The second problem you had is that the solder wick is most likely oxidized as well, so when you dip the wick in the melted solder, it doesn’t soak up very much if anything. This is where the flux comes into play. Flux is an agent which gets rid of oxidation and thus encourages the adhesion of the solder. You should buy a small bottle of flux and then squirt a bit on about 3mm of the end of the wick, a little goes a long way.

Flux is the same stuff that causes solder to smoke when the solder has a ‘rosin core’. The ‘rosin’ is actually flux so that when the solder melts, flux is also released to encourage adhesion. You can buy rosin free solder in which case a bottle of flux is necessary to put solder on as well.


#13

I would strongly advise you to NOT follow this video tutorial, the desoldering job he did was very poor. For one he did not clean and re-tin his iron before applying it to the braid. Two, he did not use any flux on the braid (which is more forgivable.) As you can see in the video, the lack of doing these two things required the iron to be applied to the board much longer than it should have. This will lead to burning the top layer of the PCB and could potentially damage other components by heating up the copper traces that connect them together. You can see the damage he did in one of the shots of the video, luckily it still seems to be functional.


#14

Personally, I only use braid for small things like desoldering surface mount components, and the pump for larger spots.


#15

I’d recommend re-tinning your iron like everyone else said and see if that helps. It also sometimes helps if you add some new solder to the spot before you try to desolder off with a wick as well.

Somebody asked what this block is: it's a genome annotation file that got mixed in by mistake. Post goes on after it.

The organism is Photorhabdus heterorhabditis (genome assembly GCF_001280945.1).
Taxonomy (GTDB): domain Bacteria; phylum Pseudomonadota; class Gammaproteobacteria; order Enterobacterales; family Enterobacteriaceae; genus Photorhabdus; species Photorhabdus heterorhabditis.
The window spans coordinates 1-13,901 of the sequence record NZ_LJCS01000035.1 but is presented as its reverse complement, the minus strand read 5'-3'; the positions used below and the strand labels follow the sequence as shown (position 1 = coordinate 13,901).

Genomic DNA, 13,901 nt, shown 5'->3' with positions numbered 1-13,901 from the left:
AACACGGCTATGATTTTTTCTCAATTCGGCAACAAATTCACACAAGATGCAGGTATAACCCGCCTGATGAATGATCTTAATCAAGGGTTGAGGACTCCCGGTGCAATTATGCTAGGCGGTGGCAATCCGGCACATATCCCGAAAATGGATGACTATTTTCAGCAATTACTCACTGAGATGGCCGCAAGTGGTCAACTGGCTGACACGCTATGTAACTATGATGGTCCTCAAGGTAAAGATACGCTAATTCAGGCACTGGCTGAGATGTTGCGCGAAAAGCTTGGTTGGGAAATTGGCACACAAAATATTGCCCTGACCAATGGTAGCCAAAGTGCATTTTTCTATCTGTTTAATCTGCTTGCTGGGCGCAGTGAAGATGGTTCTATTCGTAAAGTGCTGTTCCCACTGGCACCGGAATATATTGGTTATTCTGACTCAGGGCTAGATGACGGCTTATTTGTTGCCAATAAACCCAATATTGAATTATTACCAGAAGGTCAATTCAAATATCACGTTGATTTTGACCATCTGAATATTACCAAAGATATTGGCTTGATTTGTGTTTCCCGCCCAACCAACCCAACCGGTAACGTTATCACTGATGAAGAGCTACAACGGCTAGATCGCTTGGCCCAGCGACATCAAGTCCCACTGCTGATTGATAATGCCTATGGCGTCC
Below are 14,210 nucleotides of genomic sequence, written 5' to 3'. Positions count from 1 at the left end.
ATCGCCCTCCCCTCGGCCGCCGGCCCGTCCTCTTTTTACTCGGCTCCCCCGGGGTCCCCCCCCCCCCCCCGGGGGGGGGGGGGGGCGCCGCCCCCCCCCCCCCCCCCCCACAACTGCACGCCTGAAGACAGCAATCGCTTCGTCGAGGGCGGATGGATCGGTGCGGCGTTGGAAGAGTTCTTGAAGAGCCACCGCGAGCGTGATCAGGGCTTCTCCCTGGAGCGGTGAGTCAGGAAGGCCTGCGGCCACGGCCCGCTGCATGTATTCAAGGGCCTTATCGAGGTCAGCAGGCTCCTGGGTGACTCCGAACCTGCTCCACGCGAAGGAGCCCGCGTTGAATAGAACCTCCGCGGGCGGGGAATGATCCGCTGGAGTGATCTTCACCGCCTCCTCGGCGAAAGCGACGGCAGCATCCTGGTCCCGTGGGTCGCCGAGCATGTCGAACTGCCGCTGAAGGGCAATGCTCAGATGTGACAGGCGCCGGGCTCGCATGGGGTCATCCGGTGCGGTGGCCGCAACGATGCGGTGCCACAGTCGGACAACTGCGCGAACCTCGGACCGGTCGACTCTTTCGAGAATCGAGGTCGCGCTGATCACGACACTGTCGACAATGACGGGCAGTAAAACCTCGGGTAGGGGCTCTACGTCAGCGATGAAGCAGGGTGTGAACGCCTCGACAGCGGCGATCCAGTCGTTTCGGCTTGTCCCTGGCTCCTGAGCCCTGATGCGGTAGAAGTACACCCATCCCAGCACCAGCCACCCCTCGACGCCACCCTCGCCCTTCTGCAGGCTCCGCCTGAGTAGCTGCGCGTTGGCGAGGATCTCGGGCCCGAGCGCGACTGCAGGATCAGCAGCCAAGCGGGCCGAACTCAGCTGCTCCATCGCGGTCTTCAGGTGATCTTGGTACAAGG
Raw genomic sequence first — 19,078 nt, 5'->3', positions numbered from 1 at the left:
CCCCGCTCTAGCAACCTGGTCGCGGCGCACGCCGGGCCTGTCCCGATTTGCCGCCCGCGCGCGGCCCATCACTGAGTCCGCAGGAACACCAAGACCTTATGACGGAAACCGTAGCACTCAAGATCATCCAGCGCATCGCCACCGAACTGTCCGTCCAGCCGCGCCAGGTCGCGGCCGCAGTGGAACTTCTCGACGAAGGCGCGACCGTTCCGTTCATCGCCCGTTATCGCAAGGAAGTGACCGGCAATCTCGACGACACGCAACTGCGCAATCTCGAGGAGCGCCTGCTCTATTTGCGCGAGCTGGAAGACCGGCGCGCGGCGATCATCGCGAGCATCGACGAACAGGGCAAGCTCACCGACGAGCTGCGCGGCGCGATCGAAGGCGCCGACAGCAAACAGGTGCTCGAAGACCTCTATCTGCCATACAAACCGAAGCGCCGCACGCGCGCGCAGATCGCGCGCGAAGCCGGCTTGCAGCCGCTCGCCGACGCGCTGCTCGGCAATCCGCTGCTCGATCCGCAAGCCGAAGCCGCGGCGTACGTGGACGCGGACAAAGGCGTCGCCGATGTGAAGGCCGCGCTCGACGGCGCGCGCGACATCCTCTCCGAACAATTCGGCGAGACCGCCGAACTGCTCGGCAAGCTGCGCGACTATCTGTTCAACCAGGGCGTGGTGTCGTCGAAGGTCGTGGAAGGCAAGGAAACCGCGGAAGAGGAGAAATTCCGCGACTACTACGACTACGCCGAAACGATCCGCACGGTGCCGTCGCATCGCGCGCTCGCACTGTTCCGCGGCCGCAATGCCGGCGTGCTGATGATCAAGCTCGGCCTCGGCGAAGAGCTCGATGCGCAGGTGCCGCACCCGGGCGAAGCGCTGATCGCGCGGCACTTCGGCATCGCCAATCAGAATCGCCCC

#16

On the subject of oxidized tips. I have holder that I slide my iron into, but with the weight of the cord the top of it touches the sisde of the holder and that side of the tip oxidizes like crazy despite my tinning attempts. Do I need a new holder or is there some trick to this?


#17

Get a desoldering pump like this: http://www.dealextreme.com/details.dx/sku.13418

I have the exact same one and it works a dream. No messing around with multiple irons, no braid/wick to run out of. You press in the plunger till it locks, apply heat to the solder you want to remove then position the pump and press the button.


#18

1esproc thats identical to the one I posted

yours is cheaper however I question the longevity of it.


#19

I just did my first soldering job last night on my fs3. I used a 25 watt soldering iron with a braid. I think i tinned (if thats a word) the iron correctly, but the iron still got oxidized.

When I touched the iron to the braid, it seemed like it took forever to melt the solder, even when i re tinned the tip. After 45 minutes, i had the 16 points on the hori pbc was desoldered.

After the iron cooled down, I took some sandpaper to it to clean the brown off. It only took me 4 minutes to solder everything back together. I really liked soldering and cant wait to do it again.


#20

I used to have the same problems you mentioned. It was a combination soldering iron problem and tinning problem. I then got a good soldering iron as a gift and never had that problem again. Seriously, once you have a good soldering iron, it never takes more then two seconds for the solder to melt, and you generally don’t run the risk of melting your components. I don’t really know what makes it a good soldering iron, if it gets hotter or conducts heat better, or just has a different tip, but it works great. It was one they had been using at this high school and when they upgraded, they gave the old irons away.

I do have a seperate desoldering iron from RadioShack. It works pretty good, but after you suck up 90% of the solder, you have to pull the parts apart, otherwise, the 10% that is left will just stick them together.